Update Dec 20, 2016 – I posed a question on the Reddit Hololens subgroup about finding a public source for issues with Himax and Hololens and they pointed to “A component maker suffers as Microsoft develops next-gen HoloLens” by Kevin Parrish on Dec. 14, 2016 in Digital Trends. In the article they cited Himax CEO Jordan Wu stating, “near-term headwinds” due to a “major AR customer’s shift in focus to the development of future-generation devices.” This would seem to imply that the “AR Customer,” of which Hololens is the most notable/likely, is switching from using a 720p to their new 1080p device on a Gen. 2 Hololens.
So there is mounting evidence that ML is using LCOS and the most likely manufacturer is Himax. I have had some people write me that ML switched from Himax but I don’t know how credible their sources may be, so this I would categorize as rumor right now.
Either way, Himax can’t be shipping a lot of LCOS to ML right now. The lack of volume coming out of Hololens also means that there are not big new orders from Microsoft for Himax panels.
Karl, good day.
Interesting question. A lot of bla-bla about AR hardware in the press.
But for which user cases we need to buy holo or ML?
Which problem solving?
Yes, it comes down to what these things are going to be able to really do when you look through them, how much they cost, how you feel when you where them, how much of a burden they are to wear, and (often left out) how are you going to store them. There is a big gap between peoples expectation and what can be done.
Himax’s WLO can also make waveguides. Do you think Hololens or ML will
adopt that for cost reduction ?
An interesting question but I doubt it unless there was a very special arrangement from Hololens, and ML has said they were making theirs in Florida.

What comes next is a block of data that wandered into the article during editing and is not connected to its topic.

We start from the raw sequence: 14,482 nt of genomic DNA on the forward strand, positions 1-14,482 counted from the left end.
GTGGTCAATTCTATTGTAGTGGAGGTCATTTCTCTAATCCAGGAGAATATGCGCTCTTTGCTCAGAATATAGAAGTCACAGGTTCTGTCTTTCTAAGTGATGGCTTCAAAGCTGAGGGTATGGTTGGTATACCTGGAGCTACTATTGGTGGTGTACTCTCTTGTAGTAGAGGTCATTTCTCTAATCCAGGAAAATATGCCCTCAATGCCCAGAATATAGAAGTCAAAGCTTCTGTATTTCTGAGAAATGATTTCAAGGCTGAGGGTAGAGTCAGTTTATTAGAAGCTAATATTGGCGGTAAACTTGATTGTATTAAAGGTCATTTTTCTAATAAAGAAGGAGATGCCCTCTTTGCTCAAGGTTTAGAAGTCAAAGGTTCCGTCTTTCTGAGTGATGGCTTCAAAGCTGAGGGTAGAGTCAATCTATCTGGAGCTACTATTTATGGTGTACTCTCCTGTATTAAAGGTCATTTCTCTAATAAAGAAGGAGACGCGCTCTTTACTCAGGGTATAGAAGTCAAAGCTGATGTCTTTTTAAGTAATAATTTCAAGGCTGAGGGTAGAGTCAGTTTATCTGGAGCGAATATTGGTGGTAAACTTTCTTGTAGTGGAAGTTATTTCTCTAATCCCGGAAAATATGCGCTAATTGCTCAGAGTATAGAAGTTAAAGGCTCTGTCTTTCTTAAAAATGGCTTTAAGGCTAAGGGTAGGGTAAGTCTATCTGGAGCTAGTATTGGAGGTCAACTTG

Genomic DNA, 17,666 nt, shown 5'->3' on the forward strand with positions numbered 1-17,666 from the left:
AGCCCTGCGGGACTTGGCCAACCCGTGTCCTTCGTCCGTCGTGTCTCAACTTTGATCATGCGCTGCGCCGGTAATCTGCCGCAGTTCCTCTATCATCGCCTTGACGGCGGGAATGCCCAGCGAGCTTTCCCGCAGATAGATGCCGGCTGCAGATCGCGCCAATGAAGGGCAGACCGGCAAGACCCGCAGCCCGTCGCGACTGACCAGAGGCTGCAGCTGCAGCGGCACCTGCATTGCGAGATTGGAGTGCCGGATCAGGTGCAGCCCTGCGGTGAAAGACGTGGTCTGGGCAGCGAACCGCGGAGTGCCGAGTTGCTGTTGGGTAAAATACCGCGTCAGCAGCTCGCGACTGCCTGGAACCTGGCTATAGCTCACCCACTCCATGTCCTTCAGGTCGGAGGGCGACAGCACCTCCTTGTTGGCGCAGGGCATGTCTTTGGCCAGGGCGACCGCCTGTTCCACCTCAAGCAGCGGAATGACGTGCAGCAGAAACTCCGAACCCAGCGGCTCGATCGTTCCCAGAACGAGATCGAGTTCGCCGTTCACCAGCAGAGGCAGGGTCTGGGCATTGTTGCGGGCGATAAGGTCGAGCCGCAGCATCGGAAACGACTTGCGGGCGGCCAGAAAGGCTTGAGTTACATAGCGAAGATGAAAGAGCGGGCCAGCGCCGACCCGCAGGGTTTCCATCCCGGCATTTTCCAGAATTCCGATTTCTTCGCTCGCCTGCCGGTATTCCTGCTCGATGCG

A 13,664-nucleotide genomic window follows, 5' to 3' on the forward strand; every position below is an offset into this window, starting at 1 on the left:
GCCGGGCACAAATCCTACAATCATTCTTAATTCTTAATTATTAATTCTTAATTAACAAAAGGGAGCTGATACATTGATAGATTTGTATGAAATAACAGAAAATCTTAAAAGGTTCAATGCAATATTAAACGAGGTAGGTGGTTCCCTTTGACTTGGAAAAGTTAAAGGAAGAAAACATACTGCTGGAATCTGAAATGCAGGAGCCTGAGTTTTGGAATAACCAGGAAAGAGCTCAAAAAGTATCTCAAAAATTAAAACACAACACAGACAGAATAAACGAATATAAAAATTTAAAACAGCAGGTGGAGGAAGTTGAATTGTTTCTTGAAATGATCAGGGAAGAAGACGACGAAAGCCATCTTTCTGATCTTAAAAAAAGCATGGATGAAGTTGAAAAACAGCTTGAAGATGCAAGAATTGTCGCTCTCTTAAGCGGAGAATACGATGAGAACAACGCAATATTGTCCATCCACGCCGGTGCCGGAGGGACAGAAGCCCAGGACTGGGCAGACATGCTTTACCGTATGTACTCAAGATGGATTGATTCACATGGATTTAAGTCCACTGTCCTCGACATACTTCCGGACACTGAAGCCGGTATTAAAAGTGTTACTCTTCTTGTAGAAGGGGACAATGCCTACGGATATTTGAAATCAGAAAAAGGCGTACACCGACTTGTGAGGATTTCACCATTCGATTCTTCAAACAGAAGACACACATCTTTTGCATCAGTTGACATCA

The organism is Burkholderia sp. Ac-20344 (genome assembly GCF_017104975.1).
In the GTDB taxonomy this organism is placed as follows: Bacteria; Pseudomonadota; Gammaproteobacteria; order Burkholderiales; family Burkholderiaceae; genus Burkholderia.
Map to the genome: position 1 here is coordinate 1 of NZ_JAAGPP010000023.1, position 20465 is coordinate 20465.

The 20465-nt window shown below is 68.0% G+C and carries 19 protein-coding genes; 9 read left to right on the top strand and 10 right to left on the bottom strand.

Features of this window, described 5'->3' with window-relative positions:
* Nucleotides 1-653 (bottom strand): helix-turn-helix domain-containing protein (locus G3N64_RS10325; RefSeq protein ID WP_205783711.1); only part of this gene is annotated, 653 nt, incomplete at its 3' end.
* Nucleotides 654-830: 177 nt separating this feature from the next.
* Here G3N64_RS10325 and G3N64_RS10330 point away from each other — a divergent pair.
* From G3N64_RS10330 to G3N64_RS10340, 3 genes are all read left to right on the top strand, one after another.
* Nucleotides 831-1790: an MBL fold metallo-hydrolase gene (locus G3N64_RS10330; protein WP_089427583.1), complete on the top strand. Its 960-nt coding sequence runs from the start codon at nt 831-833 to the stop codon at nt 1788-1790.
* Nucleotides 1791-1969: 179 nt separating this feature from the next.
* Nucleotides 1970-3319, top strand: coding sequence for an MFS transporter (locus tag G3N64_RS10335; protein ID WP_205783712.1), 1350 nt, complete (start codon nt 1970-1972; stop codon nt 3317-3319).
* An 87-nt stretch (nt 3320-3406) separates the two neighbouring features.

There are a lot of different types of waveguides requiring very different technologies. I know Himax needs a “waveguide” for illumination of its Font-Lit LCOS, but this would be a very different level of waveguide as only illumination is injected into the thin part of the waveguide. The image from the display passes through more like a piece of flat glass. This type of waveguide is much simpler to make than the ones that inject an image into the thin edge.
Himax actually manufactures the waveguides of the Hololens. They have the suitable replication technology.
Thanks for the information. I can’t remember having seen that information that anywhere.
Karl, could you please offer your insight on this statement:
In fact, the maximum field of view achievable through holographic wave guides is directly related to the index of refraction (n) of the wave guide’s material, as described in Microsoft patent:https://www.google.com/patents/US20130250430.
Concretely, the maximum balanced field of view for a wave guide made of material with index of refraction n=1.7 is 36.1°, and given that typical optical glass (crown or flint) has somewhere from n=1.5 to n=1.6, this matches FoV estimate of 30° rather well.
Is there any way you see that they could get around this optic limitation?
Does the traditional 45 angle waveguide actually have fov limitation?
In the light of this, flat waveguide is a bit like dead end in terms of fov and it seems quite logical that perhaps microsoft will try the most cost effective solution for their consimer version by combining cheaper traditional 45 degree waveguide with lcos, you get the best of two worlds, so to say.
A few things.First that patent application uses prisms to make the light exit. The Waveguide used in the current Hololens uses diffraction gratings to make the light exit. So this patent is NOT what Hololens is currently using even if the inventors may work for Microsoft.
Lumus has a similar prism exiting waveguide technology to that in the patent application. They currently have a 40 degree FOV and reportedly have a 60 degree FOV version https://techcrunch.com/2016/01/07/lumps-is-showing-a-wide-field-of-view-smart-glasses-prototype/ .I have not personally seen it yet and don’t know if there are any issues, but it would seem Lumus has found a way around the limitation described in the patent.